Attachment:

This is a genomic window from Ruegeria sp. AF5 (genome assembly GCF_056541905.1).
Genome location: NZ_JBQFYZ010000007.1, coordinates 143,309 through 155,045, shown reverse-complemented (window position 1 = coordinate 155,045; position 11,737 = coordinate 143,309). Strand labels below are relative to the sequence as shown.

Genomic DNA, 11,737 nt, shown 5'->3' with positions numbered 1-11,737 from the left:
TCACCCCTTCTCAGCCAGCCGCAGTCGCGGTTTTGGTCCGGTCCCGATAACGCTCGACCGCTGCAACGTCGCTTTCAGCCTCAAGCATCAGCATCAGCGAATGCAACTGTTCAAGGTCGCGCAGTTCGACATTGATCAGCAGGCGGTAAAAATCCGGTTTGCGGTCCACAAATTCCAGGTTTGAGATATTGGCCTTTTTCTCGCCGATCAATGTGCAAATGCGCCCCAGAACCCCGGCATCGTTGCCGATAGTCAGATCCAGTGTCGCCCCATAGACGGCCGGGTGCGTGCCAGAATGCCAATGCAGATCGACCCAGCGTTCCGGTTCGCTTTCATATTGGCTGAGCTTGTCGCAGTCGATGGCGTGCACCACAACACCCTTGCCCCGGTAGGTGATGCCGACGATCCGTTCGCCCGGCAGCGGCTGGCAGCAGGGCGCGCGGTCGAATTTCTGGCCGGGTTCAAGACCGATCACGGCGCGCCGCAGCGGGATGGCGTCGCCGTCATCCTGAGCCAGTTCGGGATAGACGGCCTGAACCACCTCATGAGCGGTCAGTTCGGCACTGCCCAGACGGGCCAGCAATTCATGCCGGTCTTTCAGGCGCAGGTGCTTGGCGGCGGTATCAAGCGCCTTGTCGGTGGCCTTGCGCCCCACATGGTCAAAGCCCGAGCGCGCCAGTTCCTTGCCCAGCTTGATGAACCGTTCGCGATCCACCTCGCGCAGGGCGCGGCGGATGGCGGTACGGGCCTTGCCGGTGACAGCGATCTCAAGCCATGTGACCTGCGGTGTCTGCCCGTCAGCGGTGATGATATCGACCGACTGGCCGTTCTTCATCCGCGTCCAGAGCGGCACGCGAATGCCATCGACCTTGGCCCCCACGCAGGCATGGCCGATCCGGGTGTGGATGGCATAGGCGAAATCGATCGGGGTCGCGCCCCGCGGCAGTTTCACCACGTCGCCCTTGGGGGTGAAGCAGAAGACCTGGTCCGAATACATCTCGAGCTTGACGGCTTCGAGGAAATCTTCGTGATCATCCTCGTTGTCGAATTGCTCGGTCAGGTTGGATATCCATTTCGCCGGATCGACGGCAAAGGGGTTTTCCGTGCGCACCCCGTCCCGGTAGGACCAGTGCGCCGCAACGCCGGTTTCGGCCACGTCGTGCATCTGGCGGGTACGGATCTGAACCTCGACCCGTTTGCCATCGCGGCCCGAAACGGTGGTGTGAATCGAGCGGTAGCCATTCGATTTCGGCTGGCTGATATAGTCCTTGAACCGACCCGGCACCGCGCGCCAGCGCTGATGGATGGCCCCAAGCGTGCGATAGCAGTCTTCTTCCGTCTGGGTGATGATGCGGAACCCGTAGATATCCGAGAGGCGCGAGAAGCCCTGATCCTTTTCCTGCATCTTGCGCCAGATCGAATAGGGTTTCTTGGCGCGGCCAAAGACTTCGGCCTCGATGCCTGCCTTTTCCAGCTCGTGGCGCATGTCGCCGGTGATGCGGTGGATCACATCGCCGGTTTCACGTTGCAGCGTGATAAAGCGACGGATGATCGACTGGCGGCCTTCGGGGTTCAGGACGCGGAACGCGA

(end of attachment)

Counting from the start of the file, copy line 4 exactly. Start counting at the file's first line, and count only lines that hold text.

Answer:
TCACCCCTTCTCAGCCAGCCGCAGTCGCGGTTTTGGTCCGGTCCCGATAACGCTCGACCGCTGCAACGTCGCTTTCAGCCTCAAGCATCAGCATCAGCGAATGCAACTGTTCAAGGTCGCGCAGTTCGACATTGATCAGCAGGCGGTAAAAATCCGGTTTGCGGTCCACAAATTCCAGGTTTGAGATATTGGCCTTTTTCTCGCCGATCAATGTGCAAATGCGCCCCAGAACCCCGGCATCGTTGCCGATAGTCAGATCCAGTGTCGCCCCATAGACGGCCGGGTGCGTGCCAGAATGCCAATGCAGATCGACCCAGCGTTCCGGTTCGCTTTCATATTGGCTGAGCTTGTCGCAGTCGATGGCGTGCACCACAACACCCTTGCCCCGGTAGGTGATGCCGACGATCCGTTCGCCCGGCAGCGGCTGGCAGCAGGGCGCGCGGTCGAATTTCTGGCCGGGTTCAAGACCGATCACGGCGCGCCGCAGCGGGATGGCGTCGCCGTCATCCTGAGCCAGTTCGGGATAGACGGCCTGAACCACCTCATGAGCGGTCAGTTCGGCACTGCCCAGACGGGCCAGCAATTCATGCCGGTCTTTCAGGCGCAGGTGCTTGGCGGCGGTATCAAGCGCCTTGTCGGTGGCCTTGCGCCCCACATGGTCAAAGCCCGAGCGCGCCAGTTCCTTGCCCAGCTTGATGAACCGTTCGCGATCCACCTCGCGCAGGGCGCGGCGGATGGCGGTACGGGCCTTGCCGGTGACAGCGATCTCAAGCCATGTGACCTGCGGTGTCTGCCCGTCAGCGGTGATGATATCGACCGACTGGCCGTTCTTCATCCGCGTCCAGAGCGGCACGCGAATGCCATCGACCTTGGCCCCCACGCAGGCATGGCCGATCCGGGTGTGGATGGCATAGGCGAAATCGATCGGGGTCGCGCCCCGCGGCAGTTTCACCACGTCGCCCTTGGGGGTGAAGCAGAAGACCTGGTCCGAATACATCTCGAGCTTGACGGCTTCGAGGAAATCTTCGTGATCATCCTCGTTGTCGAATTGCTCGGTCAGGTTGGATATCCATTTCGCCGGATCGACGGCAAAGGGGTTTTCCGTGCGCACCCCGTCCCGGTAGGACCAGTGCGCCGCAACGCCGGTTTCGGCCACGTCGTGCATCTGGCGGGTACGGATCTGAACCTCGACCCGTTTGCCATCGCGGCCCGAAACGGTGGTGTGAATCGAGCGGTAGCCATTCGATTTCGGCTGGCTGATATAGTCCTTGAACCGACCCGGCACCGCGCGCCAGCGCTGATGGATGGCCCCAAGCGTGCGATAGCAGTCTTCTTCCGTCTGGGTGATGATGCGGAACCCGTAGATATCCGAGAGGCGCGAGAAGCCCTGATCCTTTTCCTGCATCTTGCGCCAGATCGAATAGGGTTTCTTGGCGCGGCCAAAGACTTCGGCCTCGATGCCTGCCTTTTCCAGCTCGTGGCGCATGTCGCCGGTGATGCGGTGGATCACATCGCCGGTTTCACGTTGCAGCGTGATAAAGCGACGGATGATCGACTGGCGGCCTTCGGGGTTCAGGACGCGGAACGCGA